We need a little more than what we’re eating.
We need to supplement with minerals that are in the environment and the food we eat, we need to look at how we’re using our environment and what we are consuming and how we are getting the minerals we need, the World Health Organisation (WHO) says.
So what is the right amount of minerals in our diet?
What is the amount of calcium, iron, magnesium and zinc?
The WHO says that for most adults, 1,000 mg of calcium and 3,000mg of iron is adequate for life.
But the WHO says the amount depends on a person’s age and height, which affects the amount you should eat.
The recommended daily allowance (RDA) for calcium and vitamin D is 400 IU/day.
For zinc, the WHO recommends 400 mg daily, while for magnesium the recommended daily intake is 100 mg daily.
However, some people have higher needs, such as someone who is breastfeeding.
How much calcium and zinc is too much?
Calcium is a mineral that’s required for bone health.
Iron is essential for blood clotting.
Magnesium helps build muscle and keeps muscles strong.
Zinc is needed to help prevent osteoporosis.
Magnesium and iron are essential for bone growth.
What do the research say?
Most of the studies have found that people need between 2,000 and 4,000 IU/kg body weight of calcium.
There is no evidence that a more effective way to ensure adequate calcium intake is to eat more foods with calcium and more foods that have vitamin D, such a fruits and vegetables and fish.
The research shows that a daily intake of 500 to 800 mg of vitamin D3 from foods such as spinach, oranges and spinach, as well as from supplements, helps to increase the amount we need.
If you are in a high-risk group, the recommended intake of vitamin K3 from supplements such as vitamin K2 and vitamin K1 may be too high, and a daily dose of vitamin B6 from fortified foods may be insufficient.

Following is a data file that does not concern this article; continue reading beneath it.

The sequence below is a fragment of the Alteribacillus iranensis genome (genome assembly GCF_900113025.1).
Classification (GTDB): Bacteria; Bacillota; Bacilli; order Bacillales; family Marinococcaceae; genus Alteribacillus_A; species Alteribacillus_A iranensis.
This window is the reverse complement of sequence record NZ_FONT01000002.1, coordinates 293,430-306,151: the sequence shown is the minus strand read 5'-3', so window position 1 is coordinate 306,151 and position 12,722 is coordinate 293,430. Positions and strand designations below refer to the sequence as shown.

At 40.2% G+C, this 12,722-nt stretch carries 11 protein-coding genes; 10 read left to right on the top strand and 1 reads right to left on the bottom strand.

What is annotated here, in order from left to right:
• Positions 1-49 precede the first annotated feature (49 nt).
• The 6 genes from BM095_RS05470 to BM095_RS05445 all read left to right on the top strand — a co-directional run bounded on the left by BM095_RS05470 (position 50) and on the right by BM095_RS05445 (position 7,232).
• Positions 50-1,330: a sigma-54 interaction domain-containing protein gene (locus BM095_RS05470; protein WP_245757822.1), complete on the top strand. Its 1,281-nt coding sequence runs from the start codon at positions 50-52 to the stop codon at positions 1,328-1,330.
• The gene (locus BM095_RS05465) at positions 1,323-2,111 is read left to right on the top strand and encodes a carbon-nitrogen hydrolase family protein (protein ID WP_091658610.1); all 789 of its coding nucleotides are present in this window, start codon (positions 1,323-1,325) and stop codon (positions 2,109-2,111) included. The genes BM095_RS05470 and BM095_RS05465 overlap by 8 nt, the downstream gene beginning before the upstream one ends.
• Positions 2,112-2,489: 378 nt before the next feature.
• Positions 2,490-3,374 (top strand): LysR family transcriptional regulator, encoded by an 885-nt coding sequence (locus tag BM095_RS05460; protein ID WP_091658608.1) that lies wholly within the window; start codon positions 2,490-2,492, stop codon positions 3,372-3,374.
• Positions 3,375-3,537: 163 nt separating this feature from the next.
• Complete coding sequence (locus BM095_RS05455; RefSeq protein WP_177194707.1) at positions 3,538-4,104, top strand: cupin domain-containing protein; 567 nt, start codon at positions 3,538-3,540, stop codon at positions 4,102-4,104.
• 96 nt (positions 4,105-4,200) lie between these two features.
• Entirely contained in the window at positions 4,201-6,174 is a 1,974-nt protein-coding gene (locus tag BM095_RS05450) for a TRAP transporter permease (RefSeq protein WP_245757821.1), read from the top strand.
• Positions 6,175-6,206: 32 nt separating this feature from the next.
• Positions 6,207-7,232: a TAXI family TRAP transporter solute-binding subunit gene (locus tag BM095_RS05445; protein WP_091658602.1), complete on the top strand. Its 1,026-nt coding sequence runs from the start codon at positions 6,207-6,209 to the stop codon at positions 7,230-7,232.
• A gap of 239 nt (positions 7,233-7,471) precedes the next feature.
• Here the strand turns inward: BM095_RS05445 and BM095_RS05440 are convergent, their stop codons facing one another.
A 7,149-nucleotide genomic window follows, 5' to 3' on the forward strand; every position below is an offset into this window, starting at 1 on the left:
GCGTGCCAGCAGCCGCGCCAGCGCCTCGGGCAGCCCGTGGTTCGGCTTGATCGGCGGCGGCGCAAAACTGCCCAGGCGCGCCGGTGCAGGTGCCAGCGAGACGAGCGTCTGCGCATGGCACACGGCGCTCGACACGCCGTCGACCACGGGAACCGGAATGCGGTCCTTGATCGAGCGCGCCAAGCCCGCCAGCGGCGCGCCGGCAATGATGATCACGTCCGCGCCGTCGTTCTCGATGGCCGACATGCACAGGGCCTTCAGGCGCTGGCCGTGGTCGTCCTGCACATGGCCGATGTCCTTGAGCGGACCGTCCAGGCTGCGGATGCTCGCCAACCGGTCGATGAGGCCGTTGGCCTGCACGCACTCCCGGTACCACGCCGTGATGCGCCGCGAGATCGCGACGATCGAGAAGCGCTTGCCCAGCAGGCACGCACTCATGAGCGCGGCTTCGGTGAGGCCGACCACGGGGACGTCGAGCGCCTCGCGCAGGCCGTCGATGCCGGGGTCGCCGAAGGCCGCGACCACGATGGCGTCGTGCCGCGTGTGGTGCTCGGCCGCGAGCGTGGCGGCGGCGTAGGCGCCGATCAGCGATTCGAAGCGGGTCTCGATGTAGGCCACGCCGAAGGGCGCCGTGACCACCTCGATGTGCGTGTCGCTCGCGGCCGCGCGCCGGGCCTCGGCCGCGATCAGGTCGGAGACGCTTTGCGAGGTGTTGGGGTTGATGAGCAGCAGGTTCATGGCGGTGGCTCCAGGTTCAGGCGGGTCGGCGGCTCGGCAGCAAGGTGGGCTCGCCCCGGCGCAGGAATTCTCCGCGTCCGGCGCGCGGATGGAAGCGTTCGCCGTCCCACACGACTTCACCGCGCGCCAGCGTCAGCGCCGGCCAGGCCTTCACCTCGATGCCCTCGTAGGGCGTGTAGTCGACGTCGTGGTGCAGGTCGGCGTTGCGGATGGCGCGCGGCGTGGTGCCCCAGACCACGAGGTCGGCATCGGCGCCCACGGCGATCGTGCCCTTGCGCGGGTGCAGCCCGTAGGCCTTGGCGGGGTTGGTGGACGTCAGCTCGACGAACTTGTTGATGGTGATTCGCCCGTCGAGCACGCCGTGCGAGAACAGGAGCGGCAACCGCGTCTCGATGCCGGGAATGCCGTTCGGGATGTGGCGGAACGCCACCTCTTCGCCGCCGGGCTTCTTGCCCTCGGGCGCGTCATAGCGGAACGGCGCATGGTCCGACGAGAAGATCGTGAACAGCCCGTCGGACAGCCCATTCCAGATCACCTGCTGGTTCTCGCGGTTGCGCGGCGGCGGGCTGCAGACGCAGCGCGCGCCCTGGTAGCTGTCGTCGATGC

What is calcium and how does it work?
Calcium has been around for hundreds of years, and has many functions in the body, including keeping bones healthy.
Calcium also plays a role in the development of muscles, teeth, nails and skin.
Calcitriol is a chemical in the water that can help regulate blood sugar levels, and is essential to keep bones healthy and strong.
Magnesium also has a role to play in bone health and in preventing osteoporsosis, which is a form of osteopontitis.
Magnetism is another key mineral that regulates blood sugar, the absorption of nutrients, and helps regulate body temperature.
Calculating the recommended amount of iron, zinc and calcium for each personThe WHO recommends the intake of 1,500 mg of iron a day for adults, and 1,200 mg for children.
You should also aim to get enough zinc and vitamin B3, as these are essential to maintaining good bone health, and bone health is a major factor in preventing fracture and fractures in older people.
What are the side effects?
Side effects of the minerals in your diet may include:• sore eyes and eyesight• skin irritations• skin flaking• nausea• diarrhoea• stomach bloating• diarrhea and constipation• stomach cramps or cramps• diarrheal disease• stomach pain and bloatingIf you experience any of these side effects, see your GP immediately.
You can also tell if your body is producing enough calcium by checking its level in your urine.